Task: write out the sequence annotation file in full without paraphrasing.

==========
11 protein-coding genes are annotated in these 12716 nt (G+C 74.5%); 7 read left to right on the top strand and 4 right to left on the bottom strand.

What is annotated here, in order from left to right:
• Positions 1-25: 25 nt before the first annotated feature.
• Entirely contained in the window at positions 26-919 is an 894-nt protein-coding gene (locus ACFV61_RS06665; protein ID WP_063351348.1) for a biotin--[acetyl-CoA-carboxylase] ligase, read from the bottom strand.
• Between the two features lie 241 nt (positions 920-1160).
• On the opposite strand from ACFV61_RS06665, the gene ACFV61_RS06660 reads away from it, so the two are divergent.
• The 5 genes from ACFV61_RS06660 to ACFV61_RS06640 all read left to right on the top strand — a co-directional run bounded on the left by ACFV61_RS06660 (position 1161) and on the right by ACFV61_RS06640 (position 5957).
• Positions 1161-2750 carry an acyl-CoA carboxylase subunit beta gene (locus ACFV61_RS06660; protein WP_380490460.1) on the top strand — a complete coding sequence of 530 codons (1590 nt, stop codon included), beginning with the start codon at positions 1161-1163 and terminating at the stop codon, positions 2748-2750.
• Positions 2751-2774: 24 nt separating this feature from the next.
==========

11 protein-coding genes are annotated in these 12716 nt (G+C 74.5%); 7 read left to right on the top strand and 4 right to left on the bottom strand.

What is annotated here, in order from left to right:
• Positions 1-25: 25 nt before the first annotated feature.
• Entirely contained in the window at positions 26-919 is an 894-nt protein-coding gene (locus ACFV61_RS06665; protein ID WP_063351348.1) for a biotin--[acetyl-CoA-carboxylase] ligase, read from the bottom strand.
• Between the two features lie 241 nt (positions 920-1160).
• On the opposite strand from ACFV61_RS06665, the gene ACFV61_RS06660 reads away from it, so the two are divergent.
• The 5 genes from ACFV61_RS06660 to ACFV61_RS06640 all read left to right on the top strand — a co-directional run bounded on the left by ACFV61_RS06660 (position 1161) and on the right by ACFV61_RS06640 (position 5957).
• Positions 1161-2750 carry an acyl-CoA carboxylase subunit beta gene (locus ACFV61_RS06660; protein WP_380490460.1) on the top strand — a complete coding sequence of 530 codons (1590 nt, stop codon included), beginning with the start codon at positions 1161-1163 and terminating at the stop codon, positions 2748-2750.
• Positions 2751-2774: 24 nt separating this feature from the next.